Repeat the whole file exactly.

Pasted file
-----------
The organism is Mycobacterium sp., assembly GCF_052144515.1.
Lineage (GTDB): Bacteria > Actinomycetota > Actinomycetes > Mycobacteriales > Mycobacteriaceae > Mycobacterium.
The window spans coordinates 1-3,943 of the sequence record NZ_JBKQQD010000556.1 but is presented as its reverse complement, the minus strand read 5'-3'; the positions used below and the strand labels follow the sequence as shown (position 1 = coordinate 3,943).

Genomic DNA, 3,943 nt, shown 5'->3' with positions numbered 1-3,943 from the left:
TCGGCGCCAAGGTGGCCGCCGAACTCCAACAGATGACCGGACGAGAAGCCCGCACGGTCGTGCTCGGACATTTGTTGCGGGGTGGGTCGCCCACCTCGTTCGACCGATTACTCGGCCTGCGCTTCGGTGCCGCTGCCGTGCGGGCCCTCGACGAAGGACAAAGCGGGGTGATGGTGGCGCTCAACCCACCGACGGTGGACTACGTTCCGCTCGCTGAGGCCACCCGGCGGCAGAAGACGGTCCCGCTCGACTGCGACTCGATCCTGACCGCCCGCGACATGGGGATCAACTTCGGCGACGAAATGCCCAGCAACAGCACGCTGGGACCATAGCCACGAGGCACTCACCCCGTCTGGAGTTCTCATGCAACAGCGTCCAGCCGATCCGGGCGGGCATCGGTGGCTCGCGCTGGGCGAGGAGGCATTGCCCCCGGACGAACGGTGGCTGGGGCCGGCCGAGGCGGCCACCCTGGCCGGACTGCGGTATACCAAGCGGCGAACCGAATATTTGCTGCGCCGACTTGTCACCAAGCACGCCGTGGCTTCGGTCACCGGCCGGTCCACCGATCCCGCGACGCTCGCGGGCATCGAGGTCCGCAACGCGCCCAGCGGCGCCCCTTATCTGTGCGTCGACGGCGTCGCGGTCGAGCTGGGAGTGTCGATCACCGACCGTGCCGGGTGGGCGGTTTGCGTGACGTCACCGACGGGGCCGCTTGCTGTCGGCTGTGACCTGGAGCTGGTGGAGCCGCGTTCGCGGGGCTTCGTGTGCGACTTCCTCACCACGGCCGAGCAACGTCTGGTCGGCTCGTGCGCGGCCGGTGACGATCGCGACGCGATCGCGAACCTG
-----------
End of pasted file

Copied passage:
The organism is Mycobacterium sp., assembly GCF_052144515.1.
Lineage (GTDB): Bacteria > Actinomycetota > Actinomycetes > Mycobacteriales > Mycobacteriaceae > Mycobacterium.
The window spans coordinates 1-3,943 of the sequence record NZ_JBKQQD010000556.1 but is presented as its reverse complement, the minus strand read 5'-3'; the positions used below and the strand labels follow the sequence as shown (position 1 = coordinate 3,943).

Genomic DNA, 3,943 nt, shown 5'->3' with positions numbered 1-3,943 from the left:
TCGGCGCCAAGGTGGCCGCCGAACTCCAACAGATGACCGGACGAGAAGCCCGCACGGTCGTGCTCGGACATTTGTTGCGGGGTGGGTCGCCCACCTCGTTCGACCGATTACTCGGCCTGCGCTTCGGTGCCGCTGCCGTGCGGGCCCTCGACGAAGGACAAAGCGGGGTGATGGTGGCGCTCAACCCACCGACGGTGGACTACGTTCCGCTCGCTGAGGCCACCCGGCGGCAGAAGACGGTCCCGCTCGACTGCGACTCGATCCTGACCGCCCGCGACATGGGGATCAACTTCGGCGACGAAATGCCCAGCAACAGCACGCTGGGACCATAGCCACGAGGCACTCACCCCGTCTGGAGTTCTCATGCAACAGCGTCCAGCCGATCCGGGCGGGCATCGGTGGCTCGCGCTGGGCGAGGAGGCATTGCCCCCGGACGAACGGTGGCTGGGGCCGGCCGAGGCGGCCACCCTGGCCGGACTGCGGTATACCAAGCGGCGAACCGAATATTTGCTGCGCCGACTTGTCACCAAGCACGCCGTGGCTTCGGTCACCGGCCGGTCCACCGATCCCGCGACGCTCGCGGGCATCGAGGTCCGCAACGCGCCCAGCGGCGCCCCTTATCTGTGCGTCGACGGCGTCGCGGTCGAGCTGGGAGTGTCGATCACCGACCGTGCCGGGTGGGCGGTTTGCGTGACGTCACCGACGGGGCCGCTTGCTGTCGGCTGTGACCTGGAGCTGGTGGAGCCGCGTTCGCGGGGCTTCGTGTGCGACTTCCTCACCACGGCCGAGCAACGTCTGGTCGGCTCGTGCGCGGCCGGTGACGATCGCGACGCGATCGCGAACCTG